I like to think of myself as a relatively patient person. And for the first four years of my son’s life, I was a really patient parent.
When he was a baby, I knew that he wasn’t trying to be difficult. He was just trying to figure out life on the outside. It was my job as his mama to help him figure it out, to comfort him and, above all, to love him. All would work out if I did that, and it did.
When he was a toddler, I kept that perspective and knew it wasn’t his fault if he wasn’t listening. He was a toddler. It was pretty much in his job description not to listen. So I was patient, I led him through the steps, I made sure he knew what was expected of him while helping him achieve his goals—well, my goals, but they became his goals, I like to think. And it worked out. We mostly skipped the terrible 2s and even the threenager 3s.
And then he turned 4.
I don’t know what it was about that age, but it was like a switch flipped. Unfortunately, it was the not-listening switch. And it was making me nuts.
Why was this happening? And why was this bothering me so much? I thought a lot about it and here’s what I came up with.
Part of it was that he suddenly seemed so grown-up. I’d had another baby six months before, and fair or not, I now expected more of him. Part of it was that I was exhausted and had new demands wearing my patience thin. Part of it was a family crisis that left all of our nerves frayed. And part of it was OH MY GOD, FOR THE 30TH TIME, WOULD YOU PLEASE PUT ON YOUR SOCKS AND SHOES???
After you hit request #29, I don’t care who you are—that will make you insane.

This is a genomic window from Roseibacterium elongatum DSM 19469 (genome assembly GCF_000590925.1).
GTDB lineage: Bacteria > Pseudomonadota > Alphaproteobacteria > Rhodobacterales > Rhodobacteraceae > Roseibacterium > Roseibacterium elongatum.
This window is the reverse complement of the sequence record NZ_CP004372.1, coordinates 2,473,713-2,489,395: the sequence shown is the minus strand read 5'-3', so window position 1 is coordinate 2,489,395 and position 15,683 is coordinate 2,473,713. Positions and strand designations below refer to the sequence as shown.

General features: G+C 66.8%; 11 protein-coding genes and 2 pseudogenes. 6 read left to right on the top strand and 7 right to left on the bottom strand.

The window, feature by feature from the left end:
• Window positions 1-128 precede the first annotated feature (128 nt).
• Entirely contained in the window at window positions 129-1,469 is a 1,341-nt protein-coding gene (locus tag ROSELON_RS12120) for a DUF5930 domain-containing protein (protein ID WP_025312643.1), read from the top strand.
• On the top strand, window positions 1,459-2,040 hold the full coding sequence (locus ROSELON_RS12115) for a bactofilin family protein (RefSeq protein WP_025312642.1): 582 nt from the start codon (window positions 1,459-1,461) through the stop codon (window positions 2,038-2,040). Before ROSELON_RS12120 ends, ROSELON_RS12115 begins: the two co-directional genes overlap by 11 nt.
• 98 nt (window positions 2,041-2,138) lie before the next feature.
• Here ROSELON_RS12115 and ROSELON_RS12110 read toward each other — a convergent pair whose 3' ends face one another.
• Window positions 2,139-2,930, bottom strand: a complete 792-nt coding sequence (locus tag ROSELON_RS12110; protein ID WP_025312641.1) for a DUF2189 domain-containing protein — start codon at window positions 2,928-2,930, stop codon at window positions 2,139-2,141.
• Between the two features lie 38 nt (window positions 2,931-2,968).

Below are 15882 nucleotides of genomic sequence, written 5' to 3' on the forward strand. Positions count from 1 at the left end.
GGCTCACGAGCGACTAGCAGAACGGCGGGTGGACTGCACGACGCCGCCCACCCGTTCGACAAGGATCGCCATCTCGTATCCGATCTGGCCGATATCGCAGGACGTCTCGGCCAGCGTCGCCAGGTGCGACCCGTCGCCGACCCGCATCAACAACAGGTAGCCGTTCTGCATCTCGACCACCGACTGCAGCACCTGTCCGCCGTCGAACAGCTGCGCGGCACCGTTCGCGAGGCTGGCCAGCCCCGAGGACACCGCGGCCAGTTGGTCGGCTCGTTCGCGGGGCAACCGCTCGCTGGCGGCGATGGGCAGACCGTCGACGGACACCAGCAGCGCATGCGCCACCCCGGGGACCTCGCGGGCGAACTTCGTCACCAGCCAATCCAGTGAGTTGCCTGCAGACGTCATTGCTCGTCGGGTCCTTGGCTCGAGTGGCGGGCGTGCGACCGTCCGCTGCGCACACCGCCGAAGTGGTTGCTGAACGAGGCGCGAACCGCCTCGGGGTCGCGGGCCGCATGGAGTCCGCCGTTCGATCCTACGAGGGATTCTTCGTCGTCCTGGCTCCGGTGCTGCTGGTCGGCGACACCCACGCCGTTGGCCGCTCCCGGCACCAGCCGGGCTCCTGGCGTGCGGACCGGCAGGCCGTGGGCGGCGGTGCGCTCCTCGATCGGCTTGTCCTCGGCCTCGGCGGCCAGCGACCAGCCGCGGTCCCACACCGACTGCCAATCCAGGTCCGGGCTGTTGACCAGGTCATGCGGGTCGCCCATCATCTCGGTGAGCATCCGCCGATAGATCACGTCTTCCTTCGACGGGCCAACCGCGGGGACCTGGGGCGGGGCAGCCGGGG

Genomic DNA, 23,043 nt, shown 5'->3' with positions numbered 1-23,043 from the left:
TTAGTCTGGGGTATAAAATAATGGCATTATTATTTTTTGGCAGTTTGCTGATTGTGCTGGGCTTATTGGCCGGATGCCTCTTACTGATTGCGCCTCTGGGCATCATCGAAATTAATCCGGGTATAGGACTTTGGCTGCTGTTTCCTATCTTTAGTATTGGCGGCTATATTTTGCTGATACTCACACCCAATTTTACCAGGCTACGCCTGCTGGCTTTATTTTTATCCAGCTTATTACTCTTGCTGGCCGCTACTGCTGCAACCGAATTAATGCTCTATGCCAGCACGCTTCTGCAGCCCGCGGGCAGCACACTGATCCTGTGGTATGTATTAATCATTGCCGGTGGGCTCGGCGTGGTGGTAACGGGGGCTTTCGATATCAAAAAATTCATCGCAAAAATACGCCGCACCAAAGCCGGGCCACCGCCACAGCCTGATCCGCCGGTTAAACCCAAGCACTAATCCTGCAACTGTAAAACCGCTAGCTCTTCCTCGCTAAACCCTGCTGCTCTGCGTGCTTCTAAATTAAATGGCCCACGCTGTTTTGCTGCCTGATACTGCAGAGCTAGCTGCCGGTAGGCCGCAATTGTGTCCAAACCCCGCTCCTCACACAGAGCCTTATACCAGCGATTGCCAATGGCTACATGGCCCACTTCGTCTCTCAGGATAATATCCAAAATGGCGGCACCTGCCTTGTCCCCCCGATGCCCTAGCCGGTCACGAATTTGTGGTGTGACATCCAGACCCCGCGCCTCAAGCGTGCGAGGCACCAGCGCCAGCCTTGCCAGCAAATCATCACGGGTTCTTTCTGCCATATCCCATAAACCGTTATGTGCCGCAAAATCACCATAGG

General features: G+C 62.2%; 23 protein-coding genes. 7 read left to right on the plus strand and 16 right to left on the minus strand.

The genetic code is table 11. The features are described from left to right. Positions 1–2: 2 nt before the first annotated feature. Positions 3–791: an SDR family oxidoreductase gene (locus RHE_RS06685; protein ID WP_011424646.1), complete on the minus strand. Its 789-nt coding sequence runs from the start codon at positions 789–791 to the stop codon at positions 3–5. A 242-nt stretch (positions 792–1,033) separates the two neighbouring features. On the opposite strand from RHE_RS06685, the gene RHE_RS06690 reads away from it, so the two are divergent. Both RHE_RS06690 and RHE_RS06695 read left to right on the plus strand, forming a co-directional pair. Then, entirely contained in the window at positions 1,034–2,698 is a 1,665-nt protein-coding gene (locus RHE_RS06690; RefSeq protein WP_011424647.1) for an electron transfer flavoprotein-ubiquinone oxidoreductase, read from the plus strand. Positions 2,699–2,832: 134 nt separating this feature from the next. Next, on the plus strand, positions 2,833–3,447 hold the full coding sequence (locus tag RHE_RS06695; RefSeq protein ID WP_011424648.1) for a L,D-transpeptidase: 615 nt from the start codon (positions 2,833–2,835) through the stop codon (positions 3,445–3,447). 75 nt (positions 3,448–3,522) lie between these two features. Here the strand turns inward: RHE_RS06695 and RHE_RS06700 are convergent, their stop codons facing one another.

So, what did I do to get things back on the right track and get my preschooler to listen again?
It wasn’t being stricter. My directives were followed for 30 seconds and then ignored later that day.
It wasn’t creating a job chart, though that really did work miracles in the mornings. (Sign up below to get my free printable job chart, in a variety of color combinations to match your kid’s bedroom!) Still, we had the rest of the day to contend with.
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It wasn’t telling him that he needed to be a big boy and listen. That just led me to saying repeatedly: “Are you listening? Do you hear what I’m saying?” Talk about a lesson in frustration.
And it certainly wasn’t yelling. That only made him disengage further and made me feel like a god-awful parent.
No, I got my preschooler to listen to me by simply touching his arm while I gave him a direction if he seemed to be zoning out.
That’s it: touching his arm.
I had read it somewhere months ago, and I tried it one day. I was shocked when it worked. When I was writing this post, I had to dig around on Google to find the original source, and here it is: a random article from two years ago in Psychology Today, which actually has a lot of great tips, many of which I was happy to see I was already doing. But the touching was the key that made all of the other steps work.
As the author explains, kids lack something called “peripheral awareness.” That’s a fancy way of saying that if your kids are preoccupied with another activity—whether it’s playing or watching TV—they may not actually be hearing you. Don’t worry: Their hearing’s just fine. It’s that they can’t register what’s happening around them unless someone literally snaps them out of that laser focus. So, they’re not actually ignoring you, which can go a long way in keeping your anger at bay.
And according to research, this goes on until age 14. Yes, age 14.
OK, so now you have the information. Use it and use it often. I have to say, I sometimes forget this little trick to get my preschooler to listen because seriously I’m right there, how can you not hear me??? But as long as I take a breath and remember to do this, the difference is staggering, and all is well.
Mostly. I mean, he is 4.
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